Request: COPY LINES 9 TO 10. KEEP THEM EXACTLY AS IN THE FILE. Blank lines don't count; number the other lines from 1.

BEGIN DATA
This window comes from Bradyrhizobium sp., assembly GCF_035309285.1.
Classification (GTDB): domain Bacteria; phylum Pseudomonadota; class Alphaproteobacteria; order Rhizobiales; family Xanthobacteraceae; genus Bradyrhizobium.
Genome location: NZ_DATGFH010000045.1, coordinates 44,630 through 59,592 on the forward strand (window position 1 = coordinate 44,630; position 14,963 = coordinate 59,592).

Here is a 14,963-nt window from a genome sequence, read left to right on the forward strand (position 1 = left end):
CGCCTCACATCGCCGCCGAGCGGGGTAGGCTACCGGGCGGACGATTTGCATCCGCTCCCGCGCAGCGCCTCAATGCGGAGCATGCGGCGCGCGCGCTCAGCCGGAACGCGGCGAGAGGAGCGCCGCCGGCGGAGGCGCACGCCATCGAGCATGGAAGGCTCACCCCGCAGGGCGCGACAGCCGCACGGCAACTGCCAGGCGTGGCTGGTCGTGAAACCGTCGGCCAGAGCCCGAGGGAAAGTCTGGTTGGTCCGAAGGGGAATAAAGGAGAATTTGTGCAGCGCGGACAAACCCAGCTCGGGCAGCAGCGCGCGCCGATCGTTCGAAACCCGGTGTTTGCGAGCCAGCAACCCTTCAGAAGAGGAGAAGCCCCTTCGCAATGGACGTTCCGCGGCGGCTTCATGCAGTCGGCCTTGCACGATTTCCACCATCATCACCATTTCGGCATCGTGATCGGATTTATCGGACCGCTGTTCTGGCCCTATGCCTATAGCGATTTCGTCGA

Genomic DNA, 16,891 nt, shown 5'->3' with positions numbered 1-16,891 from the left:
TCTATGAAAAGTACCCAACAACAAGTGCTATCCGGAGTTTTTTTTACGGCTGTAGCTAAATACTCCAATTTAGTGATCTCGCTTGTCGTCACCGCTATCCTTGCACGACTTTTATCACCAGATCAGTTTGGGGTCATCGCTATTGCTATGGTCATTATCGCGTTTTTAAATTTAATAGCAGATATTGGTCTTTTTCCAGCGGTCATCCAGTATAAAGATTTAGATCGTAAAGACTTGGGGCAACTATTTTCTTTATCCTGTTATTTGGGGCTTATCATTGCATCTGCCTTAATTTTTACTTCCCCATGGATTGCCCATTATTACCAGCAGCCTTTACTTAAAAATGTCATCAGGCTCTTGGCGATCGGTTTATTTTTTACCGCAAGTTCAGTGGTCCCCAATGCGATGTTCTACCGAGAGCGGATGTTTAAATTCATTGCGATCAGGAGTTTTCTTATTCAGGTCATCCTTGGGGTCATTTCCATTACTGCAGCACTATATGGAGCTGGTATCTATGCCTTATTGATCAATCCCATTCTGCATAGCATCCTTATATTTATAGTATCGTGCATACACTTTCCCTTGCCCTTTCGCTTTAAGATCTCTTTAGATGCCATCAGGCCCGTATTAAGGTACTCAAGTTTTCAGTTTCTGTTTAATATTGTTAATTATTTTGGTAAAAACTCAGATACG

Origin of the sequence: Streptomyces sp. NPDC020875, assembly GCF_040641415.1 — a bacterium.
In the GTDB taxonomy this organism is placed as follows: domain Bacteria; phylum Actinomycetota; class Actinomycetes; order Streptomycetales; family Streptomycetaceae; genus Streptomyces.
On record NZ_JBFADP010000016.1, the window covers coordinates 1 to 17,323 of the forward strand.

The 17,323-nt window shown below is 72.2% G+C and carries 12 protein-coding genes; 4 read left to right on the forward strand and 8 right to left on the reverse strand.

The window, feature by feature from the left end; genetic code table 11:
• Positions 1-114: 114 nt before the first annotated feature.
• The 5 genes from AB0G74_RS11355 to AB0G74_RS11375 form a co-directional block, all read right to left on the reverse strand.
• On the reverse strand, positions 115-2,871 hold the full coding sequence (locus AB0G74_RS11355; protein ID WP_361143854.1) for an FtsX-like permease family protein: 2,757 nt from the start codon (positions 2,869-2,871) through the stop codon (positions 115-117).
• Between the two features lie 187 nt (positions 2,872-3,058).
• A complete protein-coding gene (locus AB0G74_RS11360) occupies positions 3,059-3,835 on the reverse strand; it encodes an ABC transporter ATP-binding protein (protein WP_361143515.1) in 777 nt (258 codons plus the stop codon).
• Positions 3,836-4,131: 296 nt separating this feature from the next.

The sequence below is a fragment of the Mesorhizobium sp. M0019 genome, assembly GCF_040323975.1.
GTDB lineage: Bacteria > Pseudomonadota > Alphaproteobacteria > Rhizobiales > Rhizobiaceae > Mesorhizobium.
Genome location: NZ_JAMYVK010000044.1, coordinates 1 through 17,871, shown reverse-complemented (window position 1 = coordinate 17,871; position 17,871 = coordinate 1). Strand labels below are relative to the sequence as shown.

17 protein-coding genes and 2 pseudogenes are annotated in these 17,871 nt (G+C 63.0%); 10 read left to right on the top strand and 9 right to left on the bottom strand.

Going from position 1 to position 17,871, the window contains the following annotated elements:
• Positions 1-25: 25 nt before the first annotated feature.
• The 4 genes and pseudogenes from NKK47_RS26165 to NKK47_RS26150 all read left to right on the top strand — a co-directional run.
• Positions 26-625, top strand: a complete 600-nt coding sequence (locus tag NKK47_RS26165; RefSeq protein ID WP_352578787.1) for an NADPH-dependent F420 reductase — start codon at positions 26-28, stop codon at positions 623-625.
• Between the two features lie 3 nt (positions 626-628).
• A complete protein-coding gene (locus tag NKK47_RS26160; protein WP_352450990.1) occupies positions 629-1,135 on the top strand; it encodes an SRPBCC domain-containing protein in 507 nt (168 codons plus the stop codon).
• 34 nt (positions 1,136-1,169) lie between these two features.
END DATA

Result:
In the GTDB taxonomy this organism is placed as follows: domain Bacteria; phylum Actinomycetota; class Actinomycetes; order Streptomycetales; family Streptomycetaceae; genus Streptomyces.
On record NZ_JBFADP010000016.1, the window covers coordinates 1 to 17,323 of the forward strand.